Just days before Christmas, she staged a 2,100-square-foot Moorpark home listed at $790,000. It sold for close to asking price in about two months. Staging cost: $3,000.


Vacant homes are the hardest to sell, stager Tebyani said, because would-be buyers don’t have a frame of reference. “They can’t envision their furniture, their couches in the living room, and if there’s an awkward floor plan, they can’t see ways around it,” Tebyani said.

Staging shows them the potential, she said. Empty houses also feel cold and are off-putting to buyers, she said.

Tebyani charges $250 for a two-hour written consultation. De-cluttering is definitely part of most jobs, she said. Her company changes $450 for a half-day and $850 for a full day. A crew of workers comes out to the house, de-clutters, rearranges furniture and provides accessories where needed.

“We do everything . . . paint, whatever needs to be done,” she said. “We can do a full overhaul if needed.”

“It just makes all the difference in the world,” said Lana Ng, broker with Prudential California Realty, San Marino, who regularly recommends it to sellers. “Staging helps a buyer visualize a home’s potential.”

But not all realty agents give a carte blanche stamp of approval to staged homes.

The National Assn. of Exclusive Buyer Agents in August issued a report, “How to Not Get Tricked by Staging,” at The report outlines some common staging practices and how they could influence a buyer to purchase a home that might be hiding serious defects.


“We represent buyers and we want them to see past the staging of a home,” said Jon Boyd, 2007 president of the buyer agents’ association.

Trying to cover?

“A well-staged home isn’t always the same as a well-maintained home,” he said. “Remember, you are not buying the pretty furnishings; you are buying the house.”

Stager Minch rejects the idea that buyers are being misled by staged homes. “My job as a stager is not to hide structural flaws or defects. We always suggest that the homeowner repair any flaws or structural defects before putting the home on the market,” she said. And prudent buyers should have a home inspected as a contingency of the sale offer.

A consumer-beware twist for the seller is that not all stagers are created equal. Although the staging industry has ballooned in recent years, it lacks a national accrediting or licensing board, so there is a certain “hang up a shingle and earn as you learn” element to it -- making choosing the right stager extremely important.

Sellers who want to hire a stager are advised to interview several, ask to see a portfolio and speak to references.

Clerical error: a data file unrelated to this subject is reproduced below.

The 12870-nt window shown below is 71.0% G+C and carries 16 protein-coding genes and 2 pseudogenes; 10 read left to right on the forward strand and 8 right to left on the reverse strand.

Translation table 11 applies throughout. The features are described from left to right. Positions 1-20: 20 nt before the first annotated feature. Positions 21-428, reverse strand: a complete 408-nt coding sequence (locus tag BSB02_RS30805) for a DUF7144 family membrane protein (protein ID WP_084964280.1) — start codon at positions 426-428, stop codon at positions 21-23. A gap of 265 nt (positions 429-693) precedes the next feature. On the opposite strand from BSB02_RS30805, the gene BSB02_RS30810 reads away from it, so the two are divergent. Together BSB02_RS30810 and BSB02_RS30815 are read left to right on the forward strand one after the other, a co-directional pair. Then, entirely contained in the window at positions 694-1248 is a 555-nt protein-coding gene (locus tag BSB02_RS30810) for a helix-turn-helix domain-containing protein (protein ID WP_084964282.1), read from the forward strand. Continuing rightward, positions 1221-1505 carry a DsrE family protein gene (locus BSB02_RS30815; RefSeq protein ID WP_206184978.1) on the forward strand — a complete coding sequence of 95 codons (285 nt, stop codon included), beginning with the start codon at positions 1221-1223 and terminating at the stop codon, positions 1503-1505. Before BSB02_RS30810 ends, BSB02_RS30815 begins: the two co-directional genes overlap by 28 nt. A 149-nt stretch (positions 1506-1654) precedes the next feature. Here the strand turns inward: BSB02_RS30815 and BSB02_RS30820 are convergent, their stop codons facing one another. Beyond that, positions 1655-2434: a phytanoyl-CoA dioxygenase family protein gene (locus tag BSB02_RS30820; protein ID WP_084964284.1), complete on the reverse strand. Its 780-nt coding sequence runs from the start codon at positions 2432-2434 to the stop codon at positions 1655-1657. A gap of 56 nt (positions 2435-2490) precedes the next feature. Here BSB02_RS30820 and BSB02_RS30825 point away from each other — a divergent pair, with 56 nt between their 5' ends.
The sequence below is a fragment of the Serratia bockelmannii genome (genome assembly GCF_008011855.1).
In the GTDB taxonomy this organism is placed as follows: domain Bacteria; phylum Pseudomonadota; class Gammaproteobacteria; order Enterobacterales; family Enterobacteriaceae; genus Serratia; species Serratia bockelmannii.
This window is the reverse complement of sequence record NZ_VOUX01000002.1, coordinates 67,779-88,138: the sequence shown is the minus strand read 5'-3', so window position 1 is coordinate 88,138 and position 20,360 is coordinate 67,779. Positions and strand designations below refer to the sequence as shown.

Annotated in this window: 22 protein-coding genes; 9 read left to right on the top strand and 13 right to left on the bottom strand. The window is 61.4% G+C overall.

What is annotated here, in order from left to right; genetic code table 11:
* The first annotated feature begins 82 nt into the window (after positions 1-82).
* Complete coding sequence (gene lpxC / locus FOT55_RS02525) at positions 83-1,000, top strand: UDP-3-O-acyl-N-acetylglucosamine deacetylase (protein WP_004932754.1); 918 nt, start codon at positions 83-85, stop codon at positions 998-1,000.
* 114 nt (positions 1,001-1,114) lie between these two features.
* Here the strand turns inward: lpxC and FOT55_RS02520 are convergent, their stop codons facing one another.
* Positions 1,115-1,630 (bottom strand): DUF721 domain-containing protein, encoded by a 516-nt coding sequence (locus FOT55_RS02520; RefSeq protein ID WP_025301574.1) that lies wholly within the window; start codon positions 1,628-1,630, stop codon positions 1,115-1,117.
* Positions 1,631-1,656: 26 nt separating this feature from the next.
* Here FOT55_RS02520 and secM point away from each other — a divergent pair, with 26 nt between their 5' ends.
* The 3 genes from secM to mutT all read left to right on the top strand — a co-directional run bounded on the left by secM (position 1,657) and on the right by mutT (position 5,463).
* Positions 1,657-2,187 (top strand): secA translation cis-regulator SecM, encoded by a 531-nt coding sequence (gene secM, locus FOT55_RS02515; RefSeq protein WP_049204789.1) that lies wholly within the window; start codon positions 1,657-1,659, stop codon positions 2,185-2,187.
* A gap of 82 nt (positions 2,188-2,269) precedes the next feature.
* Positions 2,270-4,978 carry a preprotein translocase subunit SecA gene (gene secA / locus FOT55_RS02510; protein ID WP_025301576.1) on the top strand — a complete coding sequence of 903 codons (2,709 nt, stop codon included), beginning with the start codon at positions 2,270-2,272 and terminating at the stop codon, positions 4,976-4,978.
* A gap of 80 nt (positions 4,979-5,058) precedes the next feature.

“Don’t just go by the lowest price,” Tebyani cautioned.

Home seller Bruce Carlson was a little hesitant about hiring a stager for his parents’ Pasadena home of 55 years. But living in Seattle now and not wanting the house to languish on the market, he knew he needed to do something.


“I’ve seen a lot of those TV shows on staging,” he said, “and it seemed to make such a difference.” To improve the chances for a quick sale of the five-bedroom, four-bathroom, 3,900-square-foot home, he committed to staging the house for two months with rented furniture at a cost of $2,500. The house, listed at $1,385,000, went on the MLS this week.

“I’m keeping my fingers crossed,” he said.




A few tips for picking a pro

Pasadena-based stager Michelle Minch offers these tips to sellers:

Hire the stager with the most real-world experience.

Ask to see the stager’s portfolio. If he or she doesn’t have one, move on.

Does the portfolio display a wide range of styles, or do all the homes look the same? Make sure the stager is capable of presenting the home in a manner that accentuates its architecture.

Ask if the stager rents furniture from another source or owns the furniture he or she will be using. Renting will cost more. Make sure the furniture the stager uses is appropriate to the style of your home and not just what he or she happens to have in inventory at that time.

Make sure none of the photos in the portfolio are stock photos that were purchased or lifted off someone else’s website. All photos should show that stager’s work and not be part of a group class project from a training program. If you are suspicious, ask to speak to the client.

Ask for references, including phone numbers and/or e-mail addresses. Check those references and ask whether they would hire that stager again.


Ask for proof of liability insurance. If the stager is not insured, then you may be liable for any damages or injuries that may occur as a result of the staging.

Make sure that you are given a clearly written contract and that you understand all aspects of it. If you don’t understand something, or something that you discussed previously is not in writing, don’t hesitate to ask for clarification.

You often get what you pay for. You are selling your most valuable asset -- your home. Look for the staging professional with the greatest competency, experience and professionalism, rather than the cheapest price.

-- Ann Brenoff